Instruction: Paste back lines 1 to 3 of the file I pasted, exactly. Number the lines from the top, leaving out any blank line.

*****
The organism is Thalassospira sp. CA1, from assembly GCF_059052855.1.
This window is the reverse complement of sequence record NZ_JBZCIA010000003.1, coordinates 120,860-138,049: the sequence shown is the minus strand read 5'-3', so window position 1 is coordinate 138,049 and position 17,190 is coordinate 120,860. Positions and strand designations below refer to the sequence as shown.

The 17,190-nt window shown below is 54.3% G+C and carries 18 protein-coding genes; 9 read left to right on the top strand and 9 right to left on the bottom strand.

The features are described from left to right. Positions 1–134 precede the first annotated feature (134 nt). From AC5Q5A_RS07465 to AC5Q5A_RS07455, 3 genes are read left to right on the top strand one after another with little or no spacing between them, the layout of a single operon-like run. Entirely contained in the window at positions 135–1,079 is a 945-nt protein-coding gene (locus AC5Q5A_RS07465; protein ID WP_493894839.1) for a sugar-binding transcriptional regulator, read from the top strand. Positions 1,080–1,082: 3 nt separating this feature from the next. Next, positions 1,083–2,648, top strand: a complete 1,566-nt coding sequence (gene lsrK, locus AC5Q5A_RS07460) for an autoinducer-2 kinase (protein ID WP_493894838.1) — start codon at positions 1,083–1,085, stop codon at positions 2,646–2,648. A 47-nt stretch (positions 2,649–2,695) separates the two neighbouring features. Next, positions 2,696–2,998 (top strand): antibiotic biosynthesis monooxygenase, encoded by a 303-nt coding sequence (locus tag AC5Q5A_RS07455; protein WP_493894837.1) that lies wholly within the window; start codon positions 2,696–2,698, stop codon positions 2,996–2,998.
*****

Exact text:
The organism is Thalassospira sp. CA1, from assembly GCF_059052855.1.
This window is the reverse complement of sequence record NZ_JBZCIA010000003.1, coordinates 120,860-138,049: the sequence shown is the minus strand read 5'-3', so window position 1 is coordinate 138,049 and position 17,190 is coordinate 120,860. Positions and strand designations below refer to the sequence as shown.

The 17,190-nt window shown below is 54.3% G+C and carries 18 protein-coding genes; 9 read left to right on the top strand and 9 right to left on the bottom strand.